Dealing with Misleading Resesarch
Let me start with an old story — a cartoon that used to hang on my office door. There is a Congressman sitting at his desk saying "My mail is running 3-1 against the proposal." The cartoon shows two "stacks" of envelopes — one with three and the other with one.
The realm of probability, sampling, and statistical inference is probably the weakest suit for the supposed Wall Street experts. Here is a current case of some importance to investors.
Getting a job at Morgan Stanley is exceedingly difficult. They seem to understand the secret hiring rules that I use at NewArc:
- Find the very smartest people. You cannot coach speed.
- Hire those who want to be team players and who create a positive environment.
- Rely less on knowledge and more on coach-ability. I know what they need to know, so the question is whether they are willing to learn.
Morgan Stanley uses non-traditional criteria involving the ability to calculate risk/reward rapidly in game situations. So how could their team get this research so wrong?
The Research Finding
The key question is whether a peak in the the Economic Cycle Research Institute (ECRI) leading indicators suggests a decline in stocks over the next six months.
The Morgan Stanley study, highlighted by the Pragmatic Capitalist via Abnormal Returns (thanks to both valued sources for highlighting the question) is a bearish scream:
Based on the study, which goes back over 30 years, the equity markets
are down 80% of the time 6 months after a peak in the WLI growth rate.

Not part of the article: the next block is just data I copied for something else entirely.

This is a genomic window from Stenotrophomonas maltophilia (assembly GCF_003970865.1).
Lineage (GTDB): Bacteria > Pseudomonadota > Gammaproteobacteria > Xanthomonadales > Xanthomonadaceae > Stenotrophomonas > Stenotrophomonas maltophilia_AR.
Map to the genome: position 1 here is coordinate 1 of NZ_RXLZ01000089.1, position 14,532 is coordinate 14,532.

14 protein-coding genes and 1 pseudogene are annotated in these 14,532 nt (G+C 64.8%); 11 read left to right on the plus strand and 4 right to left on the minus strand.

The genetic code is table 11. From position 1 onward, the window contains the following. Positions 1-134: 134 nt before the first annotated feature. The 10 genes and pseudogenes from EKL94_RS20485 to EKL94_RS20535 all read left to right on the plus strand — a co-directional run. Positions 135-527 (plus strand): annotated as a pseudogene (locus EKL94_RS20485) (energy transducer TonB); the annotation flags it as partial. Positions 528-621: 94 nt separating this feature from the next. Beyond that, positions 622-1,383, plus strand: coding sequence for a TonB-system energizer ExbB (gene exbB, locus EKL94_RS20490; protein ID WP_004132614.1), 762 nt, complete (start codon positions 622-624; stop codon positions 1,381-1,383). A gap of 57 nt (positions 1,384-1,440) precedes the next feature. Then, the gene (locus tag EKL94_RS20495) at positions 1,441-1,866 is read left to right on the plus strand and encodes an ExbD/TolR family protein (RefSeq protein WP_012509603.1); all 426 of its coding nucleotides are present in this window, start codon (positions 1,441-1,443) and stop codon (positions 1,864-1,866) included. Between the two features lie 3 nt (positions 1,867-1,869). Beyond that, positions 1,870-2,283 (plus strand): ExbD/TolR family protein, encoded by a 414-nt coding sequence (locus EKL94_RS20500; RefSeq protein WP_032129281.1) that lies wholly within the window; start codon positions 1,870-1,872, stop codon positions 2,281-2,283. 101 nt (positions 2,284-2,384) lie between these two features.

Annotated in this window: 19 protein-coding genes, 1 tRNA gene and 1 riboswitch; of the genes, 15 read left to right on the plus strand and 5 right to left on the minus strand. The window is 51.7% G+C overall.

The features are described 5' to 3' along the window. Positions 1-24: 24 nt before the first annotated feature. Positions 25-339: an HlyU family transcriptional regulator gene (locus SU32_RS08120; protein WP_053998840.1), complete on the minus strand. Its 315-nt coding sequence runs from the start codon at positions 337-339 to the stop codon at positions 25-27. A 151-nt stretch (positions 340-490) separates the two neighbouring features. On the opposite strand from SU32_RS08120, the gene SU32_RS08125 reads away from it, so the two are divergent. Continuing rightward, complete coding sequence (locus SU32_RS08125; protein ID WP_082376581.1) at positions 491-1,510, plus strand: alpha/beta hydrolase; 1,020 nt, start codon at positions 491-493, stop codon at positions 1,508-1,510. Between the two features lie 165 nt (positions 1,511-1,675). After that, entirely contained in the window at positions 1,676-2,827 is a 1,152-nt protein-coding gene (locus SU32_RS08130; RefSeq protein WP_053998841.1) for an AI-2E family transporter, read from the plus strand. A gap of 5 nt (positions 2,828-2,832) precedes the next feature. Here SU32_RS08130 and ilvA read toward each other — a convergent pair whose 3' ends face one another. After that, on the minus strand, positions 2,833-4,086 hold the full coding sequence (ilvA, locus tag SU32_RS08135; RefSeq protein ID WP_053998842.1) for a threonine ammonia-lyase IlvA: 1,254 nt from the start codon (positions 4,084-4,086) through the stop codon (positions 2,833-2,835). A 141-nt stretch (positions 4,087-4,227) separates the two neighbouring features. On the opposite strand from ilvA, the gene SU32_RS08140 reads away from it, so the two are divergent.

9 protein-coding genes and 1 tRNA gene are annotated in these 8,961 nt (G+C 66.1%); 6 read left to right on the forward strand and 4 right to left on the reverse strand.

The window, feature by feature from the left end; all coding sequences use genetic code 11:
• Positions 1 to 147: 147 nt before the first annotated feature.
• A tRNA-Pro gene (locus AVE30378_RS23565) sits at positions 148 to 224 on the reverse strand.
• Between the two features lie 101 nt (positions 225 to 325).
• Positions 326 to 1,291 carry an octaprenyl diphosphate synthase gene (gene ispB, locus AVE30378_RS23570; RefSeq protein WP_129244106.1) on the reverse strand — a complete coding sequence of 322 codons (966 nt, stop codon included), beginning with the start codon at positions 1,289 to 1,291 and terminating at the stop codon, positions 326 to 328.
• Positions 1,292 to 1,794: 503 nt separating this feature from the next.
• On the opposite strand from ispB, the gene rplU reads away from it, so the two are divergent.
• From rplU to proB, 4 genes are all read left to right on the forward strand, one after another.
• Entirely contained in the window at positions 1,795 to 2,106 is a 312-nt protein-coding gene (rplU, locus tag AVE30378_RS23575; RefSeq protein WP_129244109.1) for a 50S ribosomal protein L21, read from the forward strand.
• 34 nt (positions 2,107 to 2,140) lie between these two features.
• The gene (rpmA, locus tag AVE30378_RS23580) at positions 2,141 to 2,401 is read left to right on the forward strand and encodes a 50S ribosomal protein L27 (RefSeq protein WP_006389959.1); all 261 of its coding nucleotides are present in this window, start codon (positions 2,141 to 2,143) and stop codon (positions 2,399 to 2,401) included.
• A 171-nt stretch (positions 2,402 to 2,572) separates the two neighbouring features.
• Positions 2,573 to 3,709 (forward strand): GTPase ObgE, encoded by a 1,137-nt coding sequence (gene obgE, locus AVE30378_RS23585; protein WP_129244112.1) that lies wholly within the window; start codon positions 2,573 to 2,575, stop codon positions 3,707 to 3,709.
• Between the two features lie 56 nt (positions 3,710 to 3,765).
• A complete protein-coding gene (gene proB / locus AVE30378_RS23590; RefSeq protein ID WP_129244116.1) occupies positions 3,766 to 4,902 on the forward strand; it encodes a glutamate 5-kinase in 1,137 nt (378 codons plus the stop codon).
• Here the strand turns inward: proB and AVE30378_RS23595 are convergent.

The errors in this approach are manifest. I expect that regular readers had the radar on high without any help.
- You should not use percentages when dealing with a small number of cases. It implies more data. Better to say "in five of six cases."
- This should be a case study analysis. You only have a few instances and they are all very different. You do not have enough cases for quantitative analysis. This is elementary research design in any university curriculum.
- The frequency analysis does not really support the conclusion. I looked up the cases, which took only a few minutes. One is positive, two are neutral and three are negative. It is not 80% unless you jigger the timing to fit a pre-conceived notion.
- The ECRI forecasts the economy, not the stock market. The ECRI is adamant about future economic strength. It all comes down to whether investors believe that the current market is priced for a brisk rebound.
- The most recent case is – -quite obviously — without precedent. The chart below makes this apparent.
This is a classic. There is no precedent. You have to reach back 35 years to find anything even close. How could anyone think that this instance could be forecast from the preceding six cases?
The most obvious conclusion is that one should accord some respect to the ECRI analysis of their own data.
Equally important is the analysis of recessions and post-recessions. There is an overwhelming desire to draw inferences from slender reeds.
When there is little data, the wise researcher accepts reality.
What is needed is a comparative case study of recessions. If a grad student came to a prof with a proposal with this problem in mind, that would be the only acceptable methodology.
Meanwhile, I encourage young readers to apply for a job at Morgan Stanley!
They need some help.